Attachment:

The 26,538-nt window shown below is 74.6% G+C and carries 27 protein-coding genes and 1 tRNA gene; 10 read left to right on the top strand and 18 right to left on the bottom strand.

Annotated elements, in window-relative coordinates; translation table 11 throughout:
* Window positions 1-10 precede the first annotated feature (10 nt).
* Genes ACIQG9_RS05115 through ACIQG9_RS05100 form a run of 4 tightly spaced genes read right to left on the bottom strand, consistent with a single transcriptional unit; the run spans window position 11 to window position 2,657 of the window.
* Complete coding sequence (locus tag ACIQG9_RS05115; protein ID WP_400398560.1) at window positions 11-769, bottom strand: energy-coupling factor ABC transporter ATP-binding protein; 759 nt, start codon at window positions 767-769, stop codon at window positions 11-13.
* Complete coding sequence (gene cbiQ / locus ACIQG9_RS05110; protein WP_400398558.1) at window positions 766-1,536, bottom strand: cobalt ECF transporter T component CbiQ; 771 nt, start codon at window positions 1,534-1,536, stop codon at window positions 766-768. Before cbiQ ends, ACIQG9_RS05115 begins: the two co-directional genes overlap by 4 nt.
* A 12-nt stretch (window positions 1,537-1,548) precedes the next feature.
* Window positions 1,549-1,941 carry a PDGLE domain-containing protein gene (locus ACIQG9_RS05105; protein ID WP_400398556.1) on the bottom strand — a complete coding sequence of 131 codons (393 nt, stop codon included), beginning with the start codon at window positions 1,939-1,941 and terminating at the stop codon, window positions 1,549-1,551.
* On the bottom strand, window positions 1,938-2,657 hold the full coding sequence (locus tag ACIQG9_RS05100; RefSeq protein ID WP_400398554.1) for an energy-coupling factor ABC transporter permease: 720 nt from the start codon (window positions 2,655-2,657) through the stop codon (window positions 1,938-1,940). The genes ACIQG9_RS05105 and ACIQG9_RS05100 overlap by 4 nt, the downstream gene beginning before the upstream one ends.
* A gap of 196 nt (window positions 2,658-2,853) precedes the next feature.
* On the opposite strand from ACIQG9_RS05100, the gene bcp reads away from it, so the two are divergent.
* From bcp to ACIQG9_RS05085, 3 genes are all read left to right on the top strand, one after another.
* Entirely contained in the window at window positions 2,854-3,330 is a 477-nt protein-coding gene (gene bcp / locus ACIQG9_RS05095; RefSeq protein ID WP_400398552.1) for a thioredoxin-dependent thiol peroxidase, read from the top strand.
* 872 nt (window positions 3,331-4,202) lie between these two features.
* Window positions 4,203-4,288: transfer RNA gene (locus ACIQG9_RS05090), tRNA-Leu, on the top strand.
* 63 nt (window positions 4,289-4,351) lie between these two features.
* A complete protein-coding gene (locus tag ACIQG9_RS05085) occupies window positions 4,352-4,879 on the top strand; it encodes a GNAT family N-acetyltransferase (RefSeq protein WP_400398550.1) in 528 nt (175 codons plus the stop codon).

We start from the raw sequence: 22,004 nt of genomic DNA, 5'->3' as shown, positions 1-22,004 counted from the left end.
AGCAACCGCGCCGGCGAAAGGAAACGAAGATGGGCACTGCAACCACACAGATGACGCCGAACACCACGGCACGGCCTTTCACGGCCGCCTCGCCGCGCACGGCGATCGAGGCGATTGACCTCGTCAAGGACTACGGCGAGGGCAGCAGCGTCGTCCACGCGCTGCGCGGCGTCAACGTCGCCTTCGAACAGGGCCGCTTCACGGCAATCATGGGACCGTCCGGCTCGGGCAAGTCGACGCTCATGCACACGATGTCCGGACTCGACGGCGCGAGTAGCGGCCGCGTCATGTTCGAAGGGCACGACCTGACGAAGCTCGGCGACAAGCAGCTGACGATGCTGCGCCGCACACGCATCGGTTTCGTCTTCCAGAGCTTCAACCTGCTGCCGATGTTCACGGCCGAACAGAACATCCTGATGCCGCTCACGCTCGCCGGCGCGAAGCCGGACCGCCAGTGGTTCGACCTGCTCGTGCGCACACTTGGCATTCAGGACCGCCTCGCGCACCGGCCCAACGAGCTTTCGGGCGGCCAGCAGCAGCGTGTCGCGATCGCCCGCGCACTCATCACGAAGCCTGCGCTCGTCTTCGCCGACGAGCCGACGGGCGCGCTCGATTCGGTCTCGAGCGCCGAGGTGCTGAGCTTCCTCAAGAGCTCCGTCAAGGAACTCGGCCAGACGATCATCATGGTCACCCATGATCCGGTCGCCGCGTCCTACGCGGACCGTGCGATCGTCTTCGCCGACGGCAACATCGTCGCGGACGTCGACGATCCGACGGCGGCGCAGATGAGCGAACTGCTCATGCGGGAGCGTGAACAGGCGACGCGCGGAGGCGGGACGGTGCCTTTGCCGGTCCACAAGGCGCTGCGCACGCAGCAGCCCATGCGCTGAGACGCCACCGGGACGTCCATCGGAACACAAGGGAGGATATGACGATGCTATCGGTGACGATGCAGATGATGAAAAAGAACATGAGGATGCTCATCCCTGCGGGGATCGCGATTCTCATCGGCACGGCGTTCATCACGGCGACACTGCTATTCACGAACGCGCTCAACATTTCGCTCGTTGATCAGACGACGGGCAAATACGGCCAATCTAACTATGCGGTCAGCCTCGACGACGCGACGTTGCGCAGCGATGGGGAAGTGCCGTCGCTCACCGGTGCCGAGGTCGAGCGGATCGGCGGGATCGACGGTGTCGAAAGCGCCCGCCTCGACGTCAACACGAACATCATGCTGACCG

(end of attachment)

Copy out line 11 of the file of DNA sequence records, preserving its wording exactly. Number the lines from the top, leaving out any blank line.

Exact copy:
* On the opposite strand from ACIQG9_RS05100, the gene bcp reads away from it, so the two are divergent.